There is nothing worse than finally achieving that fit body you always dreamed of, only to find acne glaring back at you in the mirror. Not only can acne be a disheartening discovery, it can be a major workout demotivator. People suffering from ‘Sweat Acne’ are usually distracted from their regular workout routines for fear of making the issue worse.

What is ‘Sweat Acne’?

‘Sweat Acne’ is technically called Pityrosporum Folliculitis. To most, the word sounds just as scary as the symptoms it represents. Simply put, Folliculitis occurs when hair follicles found anywhere on the body become infected. Pityrosporum Folliculitis affects teens, and adults when excess yeast collects in upper layers of the skin, clogging pores and agitating the roots and/or stem of the hair.

Symptoms

If you are experiencing any of the symptoms below, you may have Pityrosporum Folliculitis:

  • Clusters of red or pus-filled bumps found near hair follicles (face, back, arms, legs, buttocks, scalp, back of neck)
  • Pus-filled blisters (may break open and crust over)
  • Red and/or inflamed skin
  • Itching, pain or tenderness
  • Scars when infection clears

Causes

Pityrosporum Folliculitis is often found in adults who suddenly increase their level of physical activity (eg. new gym membership or workout routine). As blood circulation increases, matching the new ‘body performance’ demands, a greater number of impurities are expelled through sweat glands. New workout clothes may also contribute to skin irritation and inflammation.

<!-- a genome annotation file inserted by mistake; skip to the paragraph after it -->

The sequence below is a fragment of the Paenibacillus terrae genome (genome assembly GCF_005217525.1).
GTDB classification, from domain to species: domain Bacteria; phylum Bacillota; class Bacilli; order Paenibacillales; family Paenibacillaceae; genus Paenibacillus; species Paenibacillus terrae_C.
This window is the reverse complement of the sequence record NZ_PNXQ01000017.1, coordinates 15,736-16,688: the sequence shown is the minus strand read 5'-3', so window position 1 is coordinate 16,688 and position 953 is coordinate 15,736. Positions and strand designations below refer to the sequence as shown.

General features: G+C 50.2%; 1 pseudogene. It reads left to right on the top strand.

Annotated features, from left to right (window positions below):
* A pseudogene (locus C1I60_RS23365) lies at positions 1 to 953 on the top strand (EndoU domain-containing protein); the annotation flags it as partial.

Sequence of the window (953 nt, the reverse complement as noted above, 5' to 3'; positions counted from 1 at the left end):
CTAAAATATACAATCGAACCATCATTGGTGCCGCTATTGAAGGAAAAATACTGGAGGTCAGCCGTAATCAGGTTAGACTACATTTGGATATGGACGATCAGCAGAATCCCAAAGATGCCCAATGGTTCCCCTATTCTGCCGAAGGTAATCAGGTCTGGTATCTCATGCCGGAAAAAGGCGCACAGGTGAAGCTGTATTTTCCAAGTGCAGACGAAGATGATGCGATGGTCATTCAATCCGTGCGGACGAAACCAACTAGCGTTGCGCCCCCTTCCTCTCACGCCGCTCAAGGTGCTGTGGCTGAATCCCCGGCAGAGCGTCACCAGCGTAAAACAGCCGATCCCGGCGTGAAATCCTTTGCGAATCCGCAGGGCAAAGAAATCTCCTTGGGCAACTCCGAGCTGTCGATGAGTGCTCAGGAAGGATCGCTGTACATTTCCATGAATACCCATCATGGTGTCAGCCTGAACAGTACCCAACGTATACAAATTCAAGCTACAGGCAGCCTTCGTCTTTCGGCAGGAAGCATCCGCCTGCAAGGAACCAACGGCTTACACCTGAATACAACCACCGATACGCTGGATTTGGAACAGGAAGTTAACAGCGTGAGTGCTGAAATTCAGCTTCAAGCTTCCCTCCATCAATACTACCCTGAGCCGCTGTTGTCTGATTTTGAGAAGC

When a person starts a new workout routine, buys new workout clothes, they often change their diet too. During the time that the body is adjusting to new foods the levels of yeast found in the body also adjusts. Only to make things worse, hormones change during times of increased activity and diet manipulation. Consequently, acne may suddenly develop in new areas on the body.

Prevention Tips

  1. Don’t Stop Exercising

    Continue to eat healthy and exercising regularly. The worst thing you can do when you are affected by ‘sweat acne’ is to stop working out. Allow your body time to adjust to increased activity. It may take a few weeks for your skin to clear up, but it will be worth the wait.

  2. Visit a Specialist

    Discuss your concerns with a healthcare practitioner or homeopathic doctor. Let them know of any lifestyle changes and/or new food habits. Be sure to tell them about any new multi vitamins or protein powders you may be taking. Request an allergy test at your nearest health clinic. Allergies could also be a contributing factor to acne breakouts. Ask your doctor about possible hormonal changes which also can contribute to skin issues. Lastly, be sure to discuss Zinc supplementation and the link between low Zinc levels and acne prone skin.

  3. Avoid Make-Up

    No matter how bad your acne may seem try to avoid make-up, excessive skin lotions, and hair spray, especially before working out. If you are too embarrassed to go to the gym without make-up, try working out from home until your acne clears up. There are hundreds of free at home-workout routines available online; you don’t even need special gym equipment.